Children’s Book Titles: How to Name Your Story

Writing Tips

I once co-wrote a teen novel called Diary of a Straight-A Sexter.  This title might not be for everybody, but it’s memorable, right?  I pitched it at conferences and quite a few agents asked to see more based on the title alone.

So how do you create a catchy title for your kids’ story?

Naming a Children’s Book

Most writers don’t come up with a title on the first try. In my work as an editor I often brainstorm with writers, coming up with hundreds of possibilities before hitting on the right one.

Here are some tips to jumpstart the process:

  1. Work with a book title generator tool. But don’t just go with the first title you see. Some tend to fall flat or put weird words in odd places.
  2. If you’re going to use a subtitle, do so for clarity that the main one doesn’t give. Keep it short and to the point.
  3. If you don’t get inspiration immediately, try writing your whole book first. Often a title will emerge from the pages. Is there a catchy line that captures the essence of the story? Maybe there’s a special object at the heart of your book that be used as the title.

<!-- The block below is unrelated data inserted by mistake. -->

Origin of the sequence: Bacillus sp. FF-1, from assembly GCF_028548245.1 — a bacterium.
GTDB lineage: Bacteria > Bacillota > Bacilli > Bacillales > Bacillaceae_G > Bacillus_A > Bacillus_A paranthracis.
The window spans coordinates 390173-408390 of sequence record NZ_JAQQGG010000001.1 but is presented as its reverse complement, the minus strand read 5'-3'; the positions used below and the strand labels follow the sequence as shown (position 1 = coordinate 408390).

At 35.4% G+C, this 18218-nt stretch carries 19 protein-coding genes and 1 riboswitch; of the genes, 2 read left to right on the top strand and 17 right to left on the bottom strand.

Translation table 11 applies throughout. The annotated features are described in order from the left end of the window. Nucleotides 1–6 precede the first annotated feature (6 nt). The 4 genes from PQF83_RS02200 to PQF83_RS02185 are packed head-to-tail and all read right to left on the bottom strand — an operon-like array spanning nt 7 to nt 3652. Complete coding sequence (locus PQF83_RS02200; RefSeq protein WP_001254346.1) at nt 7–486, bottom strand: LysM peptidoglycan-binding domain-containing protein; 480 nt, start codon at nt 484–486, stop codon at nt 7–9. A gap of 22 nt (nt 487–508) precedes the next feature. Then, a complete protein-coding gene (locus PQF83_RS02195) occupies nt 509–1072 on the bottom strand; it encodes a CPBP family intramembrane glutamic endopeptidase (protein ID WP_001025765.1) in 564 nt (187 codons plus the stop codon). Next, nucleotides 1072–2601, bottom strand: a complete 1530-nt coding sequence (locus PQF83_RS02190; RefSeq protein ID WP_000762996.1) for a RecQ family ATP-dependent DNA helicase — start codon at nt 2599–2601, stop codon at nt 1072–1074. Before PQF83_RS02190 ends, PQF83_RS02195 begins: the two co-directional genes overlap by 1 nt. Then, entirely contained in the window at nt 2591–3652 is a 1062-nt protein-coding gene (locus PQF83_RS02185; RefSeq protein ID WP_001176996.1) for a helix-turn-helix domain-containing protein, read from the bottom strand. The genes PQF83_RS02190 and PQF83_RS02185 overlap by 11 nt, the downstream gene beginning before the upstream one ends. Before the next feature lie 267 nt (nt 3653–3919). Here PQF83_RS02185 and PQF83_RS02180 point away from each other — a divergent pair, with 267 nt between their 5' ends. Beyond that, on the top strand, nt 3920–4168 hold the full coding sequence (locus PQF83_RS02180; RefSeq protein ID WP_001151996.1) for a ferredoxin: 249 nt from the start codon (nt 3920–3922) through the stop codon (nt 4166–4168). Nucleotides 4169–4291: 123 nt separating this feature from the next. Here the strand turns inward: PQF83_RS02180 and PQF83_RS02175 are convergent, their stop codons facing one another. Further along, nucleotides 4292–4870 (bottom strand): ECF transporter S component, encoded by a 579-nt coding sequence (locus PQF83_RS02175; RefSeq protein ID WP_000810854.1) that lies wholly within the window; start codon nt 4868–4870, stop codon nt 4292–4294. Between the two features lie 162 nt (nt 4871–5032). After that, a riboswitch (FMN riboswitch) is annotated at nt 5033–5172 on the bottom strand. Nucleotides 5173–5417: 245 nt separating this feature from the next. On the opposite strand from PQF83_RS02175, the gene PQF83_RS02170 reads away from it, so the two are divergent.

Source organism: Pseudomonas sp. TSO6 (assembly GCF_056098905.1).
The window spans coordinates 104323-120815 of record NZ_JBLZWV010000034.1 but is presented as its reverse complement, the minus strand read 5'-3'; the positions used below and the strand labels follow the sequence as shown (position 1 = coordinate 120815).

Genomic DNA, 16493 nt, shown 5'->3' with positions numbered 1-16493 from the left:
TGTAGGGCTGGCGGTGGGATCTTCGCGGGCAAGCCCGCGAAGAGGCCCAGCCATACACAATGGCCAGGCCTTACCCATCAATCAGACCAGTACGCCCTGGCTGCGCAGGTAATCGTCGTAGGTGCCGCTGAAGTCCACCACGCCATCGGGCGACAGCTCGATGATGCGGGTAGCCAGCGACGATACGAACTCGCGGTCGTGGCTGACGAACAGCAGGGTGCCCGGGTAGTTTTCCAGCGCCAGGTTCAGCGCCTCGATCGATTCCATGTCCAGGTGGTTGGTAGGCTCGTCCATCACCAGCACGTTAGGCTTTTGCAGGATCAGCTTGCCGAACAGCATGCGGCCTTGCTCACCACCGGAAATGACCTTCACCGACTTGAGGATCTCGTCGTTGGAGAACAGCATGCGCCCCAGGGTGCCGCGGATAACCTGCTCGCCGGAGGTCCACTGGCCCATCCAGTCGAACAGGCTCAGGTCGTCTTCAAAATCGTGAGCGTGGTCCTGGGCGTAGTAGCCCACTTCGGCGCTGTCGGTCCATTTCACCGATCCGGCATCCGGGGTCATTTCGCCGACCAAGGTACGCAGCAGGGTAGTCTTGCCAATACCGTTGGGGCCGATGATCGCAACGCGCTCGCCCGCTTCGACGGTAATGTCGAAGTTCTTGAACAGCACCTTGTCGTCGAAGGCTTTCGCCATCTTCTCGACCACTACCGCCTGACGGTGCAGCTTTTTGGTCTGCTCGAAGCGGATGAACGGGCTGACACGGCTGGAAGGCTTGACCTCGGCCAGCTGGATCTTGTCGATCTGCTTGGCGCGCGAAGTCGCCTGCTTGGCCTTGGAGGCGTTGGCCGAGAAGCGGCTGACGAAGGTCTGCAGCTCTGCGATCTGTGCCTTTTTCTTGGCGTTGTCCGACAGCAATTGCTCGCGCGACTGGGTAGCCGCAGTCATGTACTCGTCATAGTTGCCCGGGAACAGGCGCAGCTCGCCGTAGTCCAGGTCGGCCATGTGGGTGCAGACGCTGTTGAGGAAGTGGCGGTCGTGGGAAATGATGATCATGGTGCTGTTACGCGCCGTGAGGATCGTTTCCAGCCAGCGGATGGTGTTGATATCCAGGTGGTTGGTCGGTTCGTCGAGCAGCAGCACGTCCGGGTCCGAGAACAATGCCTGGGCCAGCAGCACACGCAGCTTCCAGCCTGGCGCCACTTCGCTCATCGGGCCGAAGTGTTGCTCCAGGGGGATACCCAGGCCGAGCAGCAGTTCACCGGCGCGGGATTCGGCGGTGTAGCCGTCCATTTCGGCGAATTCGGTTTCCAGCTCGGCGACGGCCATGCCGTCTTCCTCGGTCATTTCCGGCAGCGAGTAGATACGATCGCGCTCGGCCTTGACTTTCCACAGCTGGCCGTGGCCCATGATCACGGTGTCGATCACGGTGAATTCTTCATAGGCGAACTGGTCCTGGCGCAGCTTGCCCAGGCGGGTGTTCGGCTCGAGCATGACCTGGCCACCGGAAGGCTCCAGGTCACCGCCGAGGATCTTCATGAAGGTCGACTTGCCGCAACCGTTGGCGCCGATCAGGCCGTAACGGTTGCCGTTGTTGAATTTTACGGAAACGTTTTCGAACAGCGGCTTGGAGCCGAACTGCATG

4. Another option is to ask for feedback from your editors, beta readers and/or fans.
  5. If your title is humorous, so much the better. Kids respond to humor and learn faster if something makes them laugh. (Think: Don’t Let the Pigeon Drive the Bus, Junie B. Jones and Her Big Fat Mouth, Does My Head Look Big in This?, My Girlfriend is My Nurse)
  6. Go for the unexpected by placing two unrelated words or terms side-by-side. Surprises stimulate the brain. (The Paper Bag Princess, Beautiful Oops!)
  7. Create some intrigue with your title. (17 Things I’m Not Allowed to Do Anymore, The Whispers, One of Us is Lying)
  8. Make up your own word, especially if it’s one that defines your main character or if it’s a word your main character says. (Pinkalicious, Potterwookie, The Last of the Really Great Whangdoodles)

Spend some time coming up with your title. A good one won’t make your book a bestseller. But a bad one can keep it from doing well.

 

 

 

 

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